That feeling of helplessness because you don’t know what’s in store for your future? The feeling of impending doom that you cant shake? It’s normal. I felt that way too. I too have had to cancel my future, I too have sat lost and scared about what’s to come. I too have felt out of control about the unknown that lies ahead.

So what can we do to conquer it? You’re sitting at home, pacing back and fourth, scrolling through your social media, unable to control the panic.

Let me ask you this, when you had your “life in order” and things were “normal”, what were the things you longed to do? How many times did you wish you could just shut the world out and connect with yourself? Let this be the time you ask yourself who you really are.

Let this be the time that you appreciate the monotony of your days.

Let this be the time that you tell your loved ones how you feel about them, and reach out to the people who you haven’t told in some time.

Let this be the time you just slow down the pace, take a breath, enjoy.

Don’t let fear and panic take over your life, but be respectful and aware of what’s happening around you.

This IS life changing, this IS scary, but it can also be therapeutic and life changing in a positive way.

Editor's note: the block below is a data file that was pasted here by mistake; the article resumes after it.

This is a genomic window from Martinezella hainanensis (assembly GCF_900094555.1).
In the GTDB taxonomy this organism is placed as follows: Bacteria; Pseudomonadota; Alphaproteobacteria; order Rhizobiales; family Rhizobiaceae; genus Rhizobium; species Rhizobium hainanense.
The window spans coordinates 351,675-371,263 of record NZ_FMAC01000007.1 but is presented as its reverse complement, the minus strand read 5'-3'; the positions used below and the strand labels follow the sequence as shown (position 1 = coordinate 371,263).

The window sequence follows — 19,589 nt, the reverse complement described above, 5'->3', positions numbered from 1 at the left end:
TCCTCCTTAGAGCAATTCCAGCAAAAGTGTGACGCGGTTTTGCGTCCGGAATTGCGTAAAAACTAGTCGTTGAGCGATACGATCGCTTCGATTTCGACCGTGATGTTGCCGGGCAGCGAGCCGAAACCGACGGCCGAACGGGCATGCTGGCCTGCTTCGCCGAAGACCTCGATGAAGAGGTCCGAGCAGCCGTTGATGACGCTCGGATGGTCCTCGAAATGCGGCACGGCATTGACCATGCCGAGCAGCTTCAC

We need to learn how to see joy and embrace our circumstances.

What have I done in the last few years during self isolation?

The time you’ve wanted to spend with your loved ones? Soak it up!

The book you’ve wanted to read? Read it.

The nextflix series you didn’t have time to watch? Watch it.

The novel you’ve always wanted to write? Write it.

The naps you’ve longed to take when you were exhausted? Sleep your heart out!

That exercise regimen you always want to start? Do it now.

The FaceTime calls you’ve put off cause you were too busy? Start calling up your distant friends.

The sunrise and sunsets you always missed? Enjoy them.

The complicated meals you never had the time or energy to cook? Start cooking!

The trail you always drive by and always say “I wanna go walk there sometime soon”, go explore!

The bath salts you always buy and never have time to use? Go soak!

Meditate, meditate, meditate! Learn how to calm your mind. It won’t just help you during this time, it will help you when all of this is over.